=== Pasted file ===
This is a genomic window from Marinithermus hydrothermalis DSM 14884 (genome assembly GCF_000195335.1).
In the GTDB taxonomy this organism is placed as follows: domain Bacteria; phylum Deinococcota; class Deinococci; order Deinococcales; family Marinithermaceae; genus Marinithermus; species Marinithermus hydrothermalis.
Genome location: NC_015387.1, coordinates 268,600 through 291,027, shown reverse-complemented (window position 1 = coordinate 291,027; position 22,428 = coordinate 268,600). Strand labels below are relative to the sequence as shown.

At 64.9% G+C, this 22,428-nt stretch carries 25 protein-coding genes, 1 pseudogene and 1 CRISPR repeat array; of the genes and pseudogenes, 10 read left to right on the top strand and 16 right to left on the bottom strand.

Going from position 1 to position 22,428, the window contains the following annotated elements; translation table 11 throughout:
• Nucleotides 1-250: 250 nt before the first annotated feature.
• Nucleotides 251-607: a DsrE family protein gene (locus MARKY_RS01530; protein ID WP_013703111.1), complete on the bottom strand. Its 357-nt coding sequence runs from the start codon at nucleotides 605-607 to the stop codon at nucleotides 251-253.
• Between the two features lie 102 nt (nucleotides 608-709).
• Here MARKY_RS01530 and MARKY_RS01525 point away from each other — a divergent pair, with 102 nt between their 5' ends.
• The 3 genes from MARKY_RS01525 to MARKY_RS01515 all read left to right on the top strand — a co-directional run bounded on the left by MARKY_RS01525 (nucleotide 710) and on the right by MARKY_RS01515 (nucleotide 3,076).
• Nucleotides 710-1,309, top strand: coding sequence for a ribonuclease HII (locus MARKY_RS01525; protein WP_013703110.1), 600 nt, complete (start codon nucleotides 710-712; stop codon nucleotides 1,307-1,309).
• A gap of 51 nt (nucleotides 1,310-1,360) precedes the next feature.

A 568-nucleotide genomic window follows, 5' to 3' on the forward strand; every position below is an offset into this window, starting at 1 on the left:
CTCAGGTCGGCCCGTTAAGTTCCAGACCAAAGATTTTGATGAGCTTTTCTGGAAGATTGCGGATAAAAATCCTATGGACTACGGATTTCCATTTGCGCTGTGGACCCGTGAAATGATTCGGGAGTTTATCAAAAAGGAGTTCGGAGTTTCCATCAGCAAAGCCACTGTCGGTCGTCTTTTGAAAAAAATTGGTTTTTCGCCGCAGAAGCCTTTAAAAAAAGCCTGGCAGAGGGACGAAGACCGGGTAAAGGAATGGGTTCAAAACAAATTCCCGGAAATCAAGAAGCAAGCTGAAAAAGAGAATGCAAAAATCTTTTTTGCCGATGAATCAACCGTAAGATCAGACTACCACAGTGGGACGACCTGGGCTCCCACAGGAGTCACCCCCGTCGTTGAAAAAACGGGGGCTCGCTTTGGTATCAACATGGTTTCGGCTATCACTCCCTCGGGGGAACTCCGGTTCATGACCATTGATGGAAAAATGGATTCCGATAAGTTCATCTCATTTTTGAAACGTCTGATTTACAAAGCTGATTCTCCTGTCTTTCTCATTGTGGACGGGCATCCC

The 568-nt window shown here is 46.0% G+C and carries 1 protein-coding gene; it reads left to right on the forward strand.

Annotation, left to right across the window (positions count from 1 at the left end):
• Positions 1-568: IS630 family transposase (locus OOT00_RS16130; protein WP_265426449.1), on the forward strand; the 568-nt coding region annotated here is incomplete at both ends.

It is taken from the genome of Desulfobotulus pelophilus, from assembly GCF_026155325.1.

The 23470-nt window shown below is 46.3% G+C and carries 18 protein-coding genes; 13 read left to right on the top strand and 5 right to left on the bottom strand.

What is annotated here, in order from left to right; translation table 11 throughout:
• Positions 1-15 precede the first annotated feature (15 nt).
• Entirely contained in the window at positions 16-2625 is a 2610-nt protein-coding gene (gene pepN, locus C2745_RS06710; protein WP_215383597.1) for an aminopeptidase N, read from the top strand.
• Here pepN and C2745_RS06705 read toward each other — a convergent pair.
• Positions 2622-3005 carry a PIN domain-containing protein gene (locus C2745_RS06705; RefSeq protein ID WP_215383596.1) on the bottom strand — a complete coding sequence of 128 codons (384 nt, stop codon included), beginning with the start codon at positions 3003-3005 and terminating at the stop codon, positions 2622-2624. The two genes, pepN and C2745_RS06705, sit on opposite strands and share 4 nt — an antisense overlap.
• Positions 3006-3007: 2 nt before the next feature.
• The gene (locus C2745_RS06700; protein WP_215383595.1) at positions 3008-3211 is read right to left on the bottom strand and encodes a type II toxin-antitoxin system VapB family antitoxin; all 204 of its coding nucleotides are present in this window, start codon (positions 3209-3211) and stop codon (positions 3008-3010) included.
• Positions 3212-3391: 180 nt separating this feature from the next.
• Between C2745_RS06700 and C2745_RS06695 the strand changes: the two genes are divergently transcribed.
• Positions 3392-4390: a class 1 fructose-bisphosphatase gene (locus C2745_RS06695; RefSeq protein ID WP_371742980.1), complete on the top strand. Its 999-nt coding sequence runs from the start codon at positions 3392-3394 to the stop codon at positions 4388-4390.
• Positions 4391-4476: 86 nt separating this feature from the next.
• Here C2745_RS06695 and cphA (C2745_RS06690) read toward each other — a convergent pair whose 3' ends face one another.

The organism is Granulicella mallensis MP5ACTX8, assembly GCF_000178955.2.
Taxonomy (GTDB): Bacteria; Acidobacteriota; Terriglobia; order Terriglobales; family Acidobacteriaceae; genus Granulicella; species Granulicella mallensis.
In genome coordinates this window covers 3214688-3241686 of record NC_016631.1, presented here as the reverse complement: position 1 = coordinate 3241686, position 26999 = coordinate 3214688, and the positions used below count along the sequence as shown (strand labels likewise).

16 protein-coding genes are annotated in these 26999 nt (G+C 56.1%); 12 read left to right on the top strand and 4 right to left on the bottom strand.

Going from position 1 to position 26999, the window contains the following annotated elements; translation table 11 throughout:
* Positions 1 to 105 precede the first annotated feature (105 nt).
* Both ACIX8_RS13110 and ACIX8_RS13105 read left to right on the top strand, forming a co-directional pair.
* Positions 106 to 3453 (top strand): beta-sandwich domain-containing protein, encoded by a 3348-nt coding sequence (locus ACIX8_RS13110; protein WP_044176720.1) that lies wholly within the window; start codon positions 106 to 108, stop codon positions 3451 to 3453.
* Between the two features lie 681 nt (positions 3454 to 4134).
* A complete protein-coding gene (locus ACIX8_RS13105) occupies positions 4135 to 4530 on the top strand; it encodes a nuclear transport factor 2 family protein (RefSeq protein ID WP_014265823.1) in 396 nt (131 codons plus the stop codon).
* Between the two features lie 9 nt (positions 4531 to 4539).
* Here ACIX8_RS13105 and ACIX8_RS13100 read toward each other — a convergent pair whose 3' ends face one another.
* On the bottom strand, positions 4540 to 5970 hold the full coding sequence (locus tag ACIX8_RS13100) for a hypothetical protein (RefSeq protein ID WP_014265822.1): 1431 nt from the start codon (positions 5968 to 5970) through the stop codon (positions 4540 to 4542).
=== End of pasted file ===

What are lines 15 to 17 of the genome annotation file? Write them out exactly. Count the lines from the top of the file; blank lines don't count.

The 568-nt window shown here is 46.0% G+C and carries 1 protein-coding gene; it reads left to right on the forward strand.

Annotation, left to right across the window (positions count from 1 at the left end):
• Positions 1-568: IS630 family transposase (locus OOT00_RS16130; protein WP_265426449.1), on the forward strand; the 568-nt coding region annotated here is incomplete at both ends.